IF YOU’RE READING this newspaper you’re most likely registered to vote and probably will cast a ballot in the November 8 election. Urging people like you to register wastes your time… unless maybe this would be an opportunity to ask that niece who sneers at government whether she plans to do something with all that hot air.
There’s still time, but not much. The last day for average citizens to claim their right to cast a ballot is Saturday, October 15 and anyone who waits until that last day must register in person at the county Board of Elections at county office building, 401 State Street, Hudson. Your niece, of course, can’t get there Saturday because she has other plans. No problem. The office will be open from 2 until 9 p.m. that night, which means she can still get to the party after registering.
The next challenge is planning how to get her to the polls on Election Day. For this, you must have an answer for the existential question: Why bother?
It sounds corny but the answer is: Because it matters. In local races especially, every voter has the potential to influence outcomes. Look at the numbers.
This used to be a county where registered Republicans far outnumbered Democrats. Twenty years ago, when Democrat Bill Clinton was running for reelection against Republican Bob Dole, there were over 13,400 registered Republicans versus 9,700 Democrats. The second largest voting bloc back then was made up of voters who chose no political party. Even as recently as 2008, when Barrack Obama won his first term as president against John McCain, the GOP held a slim lead in registration.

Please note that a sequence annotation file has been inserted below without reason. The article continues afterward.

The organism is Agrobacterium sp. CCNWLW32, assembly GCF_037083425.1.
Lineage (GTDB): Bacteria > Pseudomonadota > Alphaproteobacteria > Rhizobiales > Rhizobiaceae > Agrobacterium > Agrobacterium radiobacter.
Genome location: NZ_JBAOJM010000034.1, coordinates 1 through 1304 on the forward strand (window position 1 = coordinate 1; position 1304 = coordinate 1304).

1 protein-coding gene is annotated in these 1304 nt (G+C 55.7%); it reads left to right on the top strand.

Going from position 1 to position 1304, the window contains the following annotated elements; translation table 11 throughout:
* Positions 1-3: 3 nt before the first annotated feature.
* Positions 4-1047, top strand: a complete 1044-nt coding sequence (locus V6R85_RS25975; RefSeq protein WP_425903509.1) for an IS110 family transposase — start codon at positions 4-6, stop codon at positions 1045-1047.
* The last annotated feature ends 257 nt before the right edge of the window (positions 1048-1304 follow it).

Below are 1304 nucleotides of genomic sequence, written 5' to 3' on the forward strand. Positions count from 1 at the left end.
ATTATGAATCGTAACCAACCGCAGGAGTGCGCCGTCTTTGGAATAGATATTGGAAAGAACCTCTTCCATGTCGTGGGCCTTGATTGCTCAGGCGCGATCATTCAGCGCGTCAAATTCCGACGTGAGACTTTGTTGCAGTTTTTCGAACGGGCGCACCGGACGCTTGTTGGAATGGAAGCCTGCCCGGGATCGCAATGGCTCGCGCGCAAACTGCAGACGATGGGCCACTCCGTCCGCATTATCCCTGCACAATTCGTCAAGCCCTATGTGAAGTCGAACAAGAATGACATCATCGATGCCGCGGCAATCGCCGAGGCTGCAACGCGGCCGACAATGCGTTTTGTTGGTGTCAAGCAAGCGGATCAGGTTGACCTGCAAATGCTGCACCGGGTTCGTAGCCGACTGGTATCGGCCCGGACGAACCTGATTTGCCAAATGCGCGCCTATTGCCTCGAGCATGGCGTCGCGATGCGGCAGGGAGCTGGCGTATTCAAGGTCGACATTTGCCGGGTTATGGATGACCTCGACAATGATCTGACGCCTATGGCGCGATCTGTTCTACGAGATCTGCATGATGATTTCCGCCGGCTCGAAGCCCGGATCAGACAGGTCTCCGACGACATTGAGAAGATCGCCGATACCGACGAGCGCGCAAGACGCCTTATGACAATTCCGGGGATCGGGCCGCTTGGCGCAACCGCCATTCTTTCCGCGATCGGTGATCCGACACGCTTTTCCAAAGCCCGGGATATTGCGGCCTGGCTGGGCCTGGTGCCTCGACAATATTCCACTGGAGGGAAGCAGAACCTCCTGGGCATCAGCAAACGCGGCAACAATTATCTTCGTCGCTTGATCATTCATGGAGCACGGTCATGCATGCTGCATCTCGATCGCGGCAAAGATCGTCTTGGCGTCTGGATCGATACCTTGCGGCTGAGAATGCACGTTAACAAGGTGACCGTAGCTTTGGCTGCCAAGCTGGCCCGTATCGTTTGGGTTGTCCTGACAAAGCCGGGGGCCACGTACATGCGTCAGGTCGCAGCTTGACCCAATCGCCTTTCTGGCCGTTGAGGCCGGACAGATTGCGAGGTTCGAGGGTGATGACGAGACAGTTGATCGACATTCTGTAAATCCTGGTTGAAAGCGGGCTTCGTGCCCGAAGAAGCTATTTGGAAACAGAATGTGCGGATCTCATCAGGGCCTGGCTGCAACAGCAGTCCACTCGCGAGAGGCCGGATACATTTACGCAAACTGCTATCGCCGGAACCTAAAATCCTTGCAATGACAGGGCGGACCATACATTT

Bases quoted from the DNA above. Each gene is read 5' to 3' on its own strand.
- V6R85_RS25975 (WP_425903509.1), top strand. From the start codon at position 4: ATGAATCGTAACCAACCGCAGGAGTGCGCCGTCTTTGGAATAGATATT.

The registration figures in April of this year showed there were 13,037 “active” Democratic Party voters in the county followed by 11,774 “active” Republicans. Not far behind are the 10,724 citizens registered to vote without picking a party. Nobody has a clear majority here. There are minor parties too, but the largest of them, the Independence Party, only accounts for a few thousand voters. So by default the Democrats should now be running everything, right?
Clearly not. Republicans hold a firm majority on the county governing body, the Board of Supervisors, which is made up town supervisors. Three members of the state Assembly represent districts that cover parts of the county. One is a Democrat, two are Republicans. Our state senator is a Republican as is our congressman. All of our state representatives–Assembly and Senate–must run for reelection this November, though only two, one Democrat and one Republican, face challengers.
There is also a competitive race for the seat in Congress for the 19th District, with a recent poll showing only one percentage point difference between the two candidates, Republican John Faso and Democrat Zephyr Teachout. All of Columbia County lies within the 19th District, and though we’re only the fifth largest of the 11 counties in the district, voters here could decide the outcome of this tight race.
Statewide, voter registration overwhelmingly favors Democrats. But the contests likely to have the most immediate effect on our lives are what are often referred to as “down-ballot” races for Congress, and state and local offices. The presidential race overshadows the these lower profile match-ups as it should, but to assume that down-ballot races aren’t worth the effort it takes to vote is like saying you’re too busy to remain free.
If it works to nag slacker citizens into registering and voting, then go for it. But that sounds more like desperation than a workable strategy. Some countries make voting mandatory, though it’s not clear that tactic leads to better governance, either. When you think about it, we’re bombarded by opportunities to vote in everything from our choice of products at the supermarket to online reviews of goods and services, not to mention which of our acquaintances we are willing to Like.
Instead of having to drag yourself to the Board of Elections and then to the polls one time each year, we should be able to handle the whole registration process on our phones. We’re inching that direction now–registrations forms are already online. And once we can actually cast un-hackable e-votes, we’ll wonder why we didn’t do it sooner.
Until then, let’s assume that democracy is strengthened with every new voter and if you can convince one or two more to visit board’s 401 State Street office in Hudson before 9 p.m. October 15, you’ll have done something worthwhile.